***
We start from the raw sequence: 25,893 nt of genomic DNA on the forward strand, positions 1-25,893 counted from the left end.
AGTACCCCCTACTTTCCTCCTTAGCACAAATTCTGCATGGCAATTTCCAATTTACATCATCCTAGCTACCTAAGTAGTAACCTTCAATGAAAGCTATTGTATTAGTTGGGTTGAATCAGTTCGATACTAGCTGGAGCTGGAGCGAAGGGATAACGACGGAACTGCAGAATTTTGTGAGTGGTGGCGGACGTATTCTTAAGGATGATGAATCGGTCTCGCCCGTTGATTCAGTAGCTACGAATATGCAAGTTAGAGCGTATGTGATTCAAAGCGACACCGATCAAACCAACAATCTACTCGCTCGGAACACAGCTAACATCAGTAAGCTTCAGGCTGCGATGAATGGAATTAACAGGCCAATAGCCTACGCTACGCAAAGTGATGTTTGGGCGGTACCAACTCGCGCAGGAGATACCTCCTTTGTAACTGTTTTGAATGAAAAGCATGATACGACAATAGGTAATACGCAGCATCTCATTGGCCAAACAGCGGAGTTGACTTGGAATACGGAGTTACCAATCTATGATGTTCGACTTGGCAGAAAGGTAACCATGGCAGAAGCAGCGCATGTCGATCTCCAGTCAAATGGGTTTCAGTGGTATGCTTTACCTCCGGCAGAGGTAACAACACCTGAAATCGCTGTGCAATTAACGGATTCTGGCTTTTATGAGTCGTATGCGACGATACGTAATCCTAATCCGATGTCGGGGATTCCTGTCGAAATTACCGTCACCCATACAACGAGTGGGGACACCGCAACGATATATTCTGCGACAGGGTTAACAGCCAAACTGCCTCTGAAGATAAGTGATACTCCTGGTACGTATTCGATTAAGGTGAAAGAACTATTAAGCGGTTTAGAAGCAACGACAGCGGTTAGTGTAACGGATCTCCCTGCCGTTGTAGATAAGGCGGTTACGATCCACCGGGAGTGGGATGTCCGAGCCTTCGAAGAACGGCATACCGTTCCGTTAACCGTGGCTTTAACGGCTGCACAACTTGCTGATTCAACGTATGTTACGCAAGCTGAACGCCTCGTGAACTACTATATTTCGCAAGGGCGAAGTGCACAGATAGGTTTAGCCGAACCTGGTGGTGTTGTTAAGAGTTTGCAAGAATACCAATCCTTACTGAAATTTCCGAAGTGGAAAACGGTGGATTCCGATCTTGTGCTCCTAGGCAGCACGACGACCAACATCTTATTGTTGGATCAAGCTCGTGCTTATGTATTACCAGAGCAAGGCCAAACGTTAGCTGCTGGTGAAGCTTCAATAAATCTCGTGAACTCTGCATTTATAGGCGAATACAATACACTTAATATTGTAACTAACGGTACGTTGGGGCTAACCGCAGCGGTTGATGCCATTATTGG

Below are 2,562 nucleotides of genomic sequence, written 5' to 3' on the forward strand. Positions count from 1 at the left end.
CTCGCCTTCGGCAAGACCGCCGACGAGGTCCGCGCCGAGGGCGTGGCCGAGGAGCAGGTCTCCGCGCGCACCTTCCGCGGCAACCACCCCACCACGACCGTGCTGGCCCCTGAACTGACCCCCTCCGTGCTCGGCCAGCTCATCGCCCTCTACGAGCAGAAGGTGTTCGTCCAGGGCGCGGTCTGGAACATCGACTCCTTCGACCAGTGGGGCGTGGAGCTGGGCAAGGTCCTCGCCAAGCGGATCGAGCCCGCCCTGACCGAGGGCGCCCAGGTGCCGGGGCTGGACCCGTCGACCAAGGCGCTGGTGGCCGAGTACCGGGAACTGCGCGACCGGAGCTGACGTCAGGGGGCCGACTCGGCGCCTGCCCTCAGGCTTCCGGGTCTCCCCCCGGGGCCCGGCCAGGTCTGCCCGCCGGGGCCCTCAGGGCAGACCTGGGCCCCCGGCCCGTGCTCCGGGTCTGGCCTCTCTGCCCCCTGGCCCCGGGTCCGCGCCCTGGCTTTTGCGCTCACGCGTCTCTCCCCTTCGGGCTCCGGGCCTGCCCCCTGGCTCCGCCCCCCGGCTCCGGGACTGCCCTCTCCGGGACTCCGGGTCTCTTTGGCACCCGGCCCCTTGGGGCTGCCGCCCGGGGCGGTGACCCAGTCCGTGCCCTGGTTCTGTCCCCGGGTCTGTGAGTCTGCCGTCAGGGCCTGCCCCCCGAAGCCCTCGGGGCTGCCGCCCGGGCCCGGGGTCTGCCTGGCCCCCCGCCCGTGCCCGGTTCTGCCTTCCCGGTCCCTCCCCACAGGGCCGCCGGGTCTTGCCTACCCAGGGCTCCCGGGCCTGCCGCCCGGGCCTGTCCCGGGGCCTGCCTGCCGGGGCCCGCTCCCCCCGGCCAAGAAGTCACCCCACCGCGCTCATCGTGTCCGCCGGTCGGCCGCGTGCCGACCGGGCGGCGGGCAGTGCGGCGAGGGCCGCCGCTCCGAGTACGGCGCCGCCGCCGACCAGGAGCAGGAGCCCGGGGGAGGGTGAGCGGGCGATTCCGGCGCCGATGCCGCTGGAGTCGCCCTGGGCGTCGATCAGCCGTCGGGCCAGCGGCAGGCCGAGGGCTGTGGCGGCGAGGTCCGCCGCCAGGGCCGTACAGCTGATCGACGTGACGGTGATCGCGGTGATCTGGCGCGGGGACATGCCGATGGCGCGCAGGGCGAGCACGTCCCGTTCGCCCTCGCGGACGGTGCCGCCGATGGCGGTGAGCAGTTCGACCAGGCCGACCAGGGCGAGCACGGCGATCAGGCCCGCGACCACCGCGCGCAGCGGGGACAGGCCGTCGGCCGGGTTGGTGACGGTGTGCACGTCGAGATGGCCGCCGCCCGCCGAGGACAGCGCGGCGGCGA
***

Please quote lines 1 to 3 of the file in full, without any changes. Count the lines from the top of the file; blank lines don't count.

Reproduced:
We start from the raw sequence: 25,893 nt of genomic DNA on the forward strand, positions 1-25,893 counted from the left end.
AGTACCCCCTACTTTCCTCCTTAGCACAAATTCTGCATGGCAATTTCCAATTTACATCATCCTAGCTACCTAAGTAGTAACCTTCAATGAAAGCTATTGTATTAGTTGGGTTGAATCAGTTCGATACTAGCTGGAGCTGGAGCGAAGGGATAACGACGGAACTGCAGAATTTTGTGAGTGGTGGCGGACGTATTCTTAAGGATGATGAATCGGTCTCGCCCGTTGATTCAGTAGCTACGAATATGCAAGTTAGAGCGTATGTGATTCAAAGCGACACCGATCAAACCAACAATCTACTCGCTCGGAACACAGCTAACATCAGTAAGCTTCAGGCTGCGATGAATGGAATTAACAGGCCAATAGCCTACGCTACGCAAAGTGATGTTTGGGCGGTACCAACTCGCGCAGGAGATACCTCCTTTGTAACTGTTTTGAATGAAAAGCATGATACGACAATAGGTAATACGCAGCATCTCATTGGCCAAACAGCGGAGTTGACTTGGAATACGGAGTTACCAATCTATGATGTTCGACTTGGCAGAAAGGTAACCATGGCAGAAGCAGCGCATGTCGATCTCCAGTCAAATGGGTTTCAGTGGTATGCTTTACCTCCGGCAGAGGTAACAACACCTGAAATCGCTGTGCAATTAACGGATTCTGGCTTTTATGAGTCGTATGCGACGATACGTAATCCTAATCCGATGTCGGGGATTCCTGTCGAAATTACCGTCACCCATACAACGAGTGGGGACACCGCAACGATATATTCTGCGACAGGGTTAACAGCCAAACTGCCTCTGAAGATAAGTGATACTCCTGGTACGTATTCGATTAAGGTGAAAGAACTATTAAGCGGTTTAGAAGCAACGACAGCGGTTAGTGTAACGGATCTCCCTGCCGTTGTAGATAAGGCGGTTACGATCCACCGGGAGTGGGATGTCCGAGCCTTCGAAGAACGGCATACCGTTCCGTTAACCGTGGCTTTAACGGCTGCACAACTTGCTGATTCAACGTATGTTACGCAAGCTGAACGCCTCGTGAACTACTATATTTCGCAAGGGCGAAGTGCACAGATAGGTTTAGCCGAACCTGGTGGTGTTGTTAAGAGTTTGCAAGAATACCAATCCTTACTGAAATTTCCGAAGTGGAAAACGGTGGATTCCGATCTTGTGCTCCTAGGCAGCACGACGACCAACATCTTATTGTTGGATCAAGCTCGTGCTTATGTATTACCAGAGCAAGGCCAAACGTTAGCTGCTGGTGAAGCTTCAATAAATCTCGTGAACTCTGCATTTATAGGCGAATACAATACACTTAATATTGTAACTAACGGTACGTTGGGGCTAACCGCAGCGGTTGATGCCATTATTGG

Below are 2,562 nucleotides of genomic sequence, written 5' to 3' on the forward strand. Positions count from 1 at the left end.